5. Ask the group if the toilet may have effects for any other types of people, who have not yet been mentioned they may come up with pregnant women, old women and men, adult men, children, sick people, invalid people. Help the group to think of, and note down any specific chain of effects for each of these category.

  6. When the cause- effects chain appears to be exhausted, facilitate a discussion on the type of benefits that they have come up. Assist the group to reach a conclusion about the valuation of a toilet.
  7. If more groups take part (e.g. separate female and male groups), ask each group in turn to go over to the other. Ask this second group to present their diagram to the first group and discuss the outcomes. After finishing reverse the process and facilitate consolidation and conclusion.

  8. Inform the group(s) that now that they have reached a conclusion on the many effects of a toilet for all family members and villagers, the next step will be to look at what types of toilets (technologies, designs) they could install and what the costs and the advantages and disadvantages of each option can be.

ANNEX 2E Sanitation Ladder (Technology & Material Choices)

I. Purpose

  1. To know existing beliefs and taboos regarding to sanitation practices.

  2. To help communities to identify sanitation practices and existing systems in their community.

  3. To help communities to understand constraints that they face in setting up sanitation facilities.

  4. To show that improvement can be a step-by-step process.

  5. To know communities willingness and ability to pay/contribute towards improvement.

  6. To help communities to select option(s) for improving the disposal of human faeces (considering the constraints faced).

II. Time 1 - 2 hours.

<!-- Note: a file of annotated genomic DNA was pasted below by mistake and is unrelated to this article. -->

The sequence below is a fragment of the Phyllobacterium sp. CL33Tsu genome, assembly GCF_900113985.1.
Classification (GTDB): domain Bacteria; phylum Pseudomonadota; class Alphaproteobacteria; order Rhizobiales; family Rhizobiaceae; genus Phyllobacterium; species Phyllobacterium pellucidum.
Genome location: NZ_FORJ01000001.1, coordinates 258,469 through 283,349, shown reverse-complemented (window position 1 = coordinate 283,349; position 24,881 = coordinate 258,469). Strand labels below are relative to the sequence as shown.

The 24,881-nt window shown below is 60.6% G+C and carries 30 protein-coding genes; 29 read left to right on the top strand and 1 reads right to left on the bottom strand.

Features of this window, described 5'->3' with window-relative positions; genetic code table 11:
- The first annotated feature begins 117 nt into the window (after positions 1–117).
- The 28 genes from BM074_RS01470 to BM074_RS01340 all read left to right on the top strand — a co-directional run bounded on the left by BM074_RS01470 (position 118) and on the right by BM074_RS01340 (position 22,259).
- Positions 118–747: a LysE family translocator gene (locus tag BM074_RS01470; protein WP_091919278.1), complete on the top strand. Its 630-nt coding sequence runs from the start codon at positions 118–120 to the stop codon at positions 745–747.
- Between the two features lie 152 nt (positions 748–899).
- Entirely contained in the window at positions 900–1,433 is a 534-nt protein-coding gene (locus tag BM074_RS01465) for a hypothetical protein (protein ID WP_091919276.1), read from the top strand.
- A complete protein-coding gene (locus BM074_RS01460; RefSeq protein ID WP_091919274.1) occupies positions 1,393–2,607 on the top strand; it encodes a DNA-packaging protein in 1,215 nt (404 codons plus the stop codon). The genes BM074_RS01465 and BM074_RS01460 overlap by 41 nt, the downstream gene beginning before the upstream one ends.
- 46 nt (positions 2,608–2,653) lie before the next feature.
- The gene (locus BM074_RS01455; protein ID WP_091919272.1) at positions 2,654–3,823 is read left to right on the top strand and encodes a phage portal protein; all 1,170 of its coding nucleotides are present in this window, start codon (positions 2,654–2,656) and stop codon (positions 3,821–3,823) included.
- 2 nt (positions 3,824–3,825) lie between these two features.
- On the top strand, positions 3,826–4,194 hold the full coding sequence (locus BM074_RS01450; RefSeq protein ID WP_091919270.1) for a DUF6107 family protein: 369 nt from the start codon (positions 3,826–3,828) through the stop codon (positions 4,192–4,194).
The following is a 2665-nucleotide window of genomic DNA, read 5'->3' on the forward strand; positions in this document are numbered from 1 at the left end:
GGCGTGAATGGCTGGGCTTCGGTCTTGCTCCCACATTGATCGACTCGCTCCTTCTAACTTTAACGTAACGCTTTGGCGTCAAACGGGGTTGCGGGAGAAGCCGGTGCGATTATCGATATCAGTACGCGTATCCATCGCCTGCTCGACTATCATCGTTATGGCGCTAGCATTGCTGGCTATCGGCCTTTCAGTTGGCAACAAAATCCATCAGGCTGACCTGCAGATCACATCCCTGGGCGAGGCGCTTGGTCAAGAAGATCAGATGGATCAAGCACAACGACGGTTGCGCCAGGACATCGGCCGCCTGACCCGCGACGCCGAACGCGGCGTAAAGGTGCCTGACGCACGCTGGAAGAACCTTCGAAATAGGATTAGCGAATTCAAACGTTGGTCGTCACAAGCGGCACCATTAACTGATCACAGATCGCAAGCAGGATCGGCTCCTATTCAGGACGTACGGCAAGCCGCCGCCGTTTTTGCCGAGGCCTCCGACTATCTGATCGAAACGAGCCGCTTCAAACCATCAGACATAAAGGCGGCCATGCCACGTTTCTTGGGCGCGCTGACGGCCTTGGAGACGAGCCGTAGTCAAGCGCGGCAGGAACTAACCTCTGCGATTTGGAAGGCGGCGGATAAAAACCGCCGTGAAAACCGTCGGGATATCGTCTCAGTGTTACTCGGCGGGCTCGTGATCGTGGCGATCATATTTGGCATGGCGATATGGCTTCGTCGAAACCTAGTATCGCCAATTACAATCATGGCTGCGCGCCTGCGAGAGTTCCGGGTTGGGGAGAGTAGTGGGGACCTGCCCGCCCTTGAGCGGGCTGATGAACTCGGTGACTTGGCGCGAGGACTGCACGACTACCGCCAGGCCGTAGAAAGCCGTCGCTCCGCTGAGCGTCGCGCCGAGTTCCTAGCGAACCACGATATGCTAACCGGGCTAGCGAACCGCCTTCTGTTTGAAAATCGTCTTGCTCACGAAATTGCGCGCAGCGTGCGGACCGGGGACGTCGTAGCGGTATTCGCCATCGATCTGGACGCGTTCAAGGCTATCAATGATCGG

III. Materials needed

  1. 10 – 20 cards showing different methods of human excreta disposal. The cards will need to show disposal methods appropriate to the community which they can afford. The tool kit contains some sample cards.

  2. Paper and pens

  3. Marker pens, large sheets of paper.

  4. Tape and glue for fixing

IV. Process:

  1. Ask the participants to form groups of 5 – 8 people. Divide the group according to gender (when necessary).

  2. Give each group an identical set of cards which show different ways of disposing of human faeces.

  3. Give the group the task, using these words: “ Look at each of the cards and arrange them in an order which starts with the most unsuitable/inconvenient faecal disposal method at the bottom and ends with the most suitable/convenient method at the top. The arrangement will look like the steps of a ladder.”

  4. It may be useful to have some paper and pens so that group members can draw any technical option or behavior that they want to include and which are not in the card set.

  5. Give the groups about 20 minutes to make their ladders. Then visit each group and give it the next task: “Now, decide where the community is now and where they would like to be from now onwards, how to get there and when they plan to reach the desired step/ladder. Ask community to discuss what are the benefits and disadvantages of the desired step/ladder. Community may wish to write the good things and bad things about moving to different steps on the ladder on separate pieces of paper and attach these to the ladder.”

  6. When the group has completed this, ask each one to explain its Sanitation Ladder to the rest or the participants.

  7. After the presentations, encourage a group discussion covering:

  • The similarities and differences in the way options have been arranged as steps

  • The similarities and differences in terms of where the groups have placed the community now and in future

  • The options that have been identified as best for the community

  • The advantages of each option

  • The difficulties obstacles that would make moving up the ladder difficult

  • How these decisions were reached
  • What information the group thinks might to be able to compare options more effectively.

  1. Encourage the groups to agree on one sanitation ladder

  2. Explain to the group that the next activity will help it to develop an action plan to get from where it is now to the situation or situations it would like you move to in the future.

  3. Facilitate a group discussion with the group on what it has learned during this activity, what it liked and what it did not like.

V.OUTPUT To insert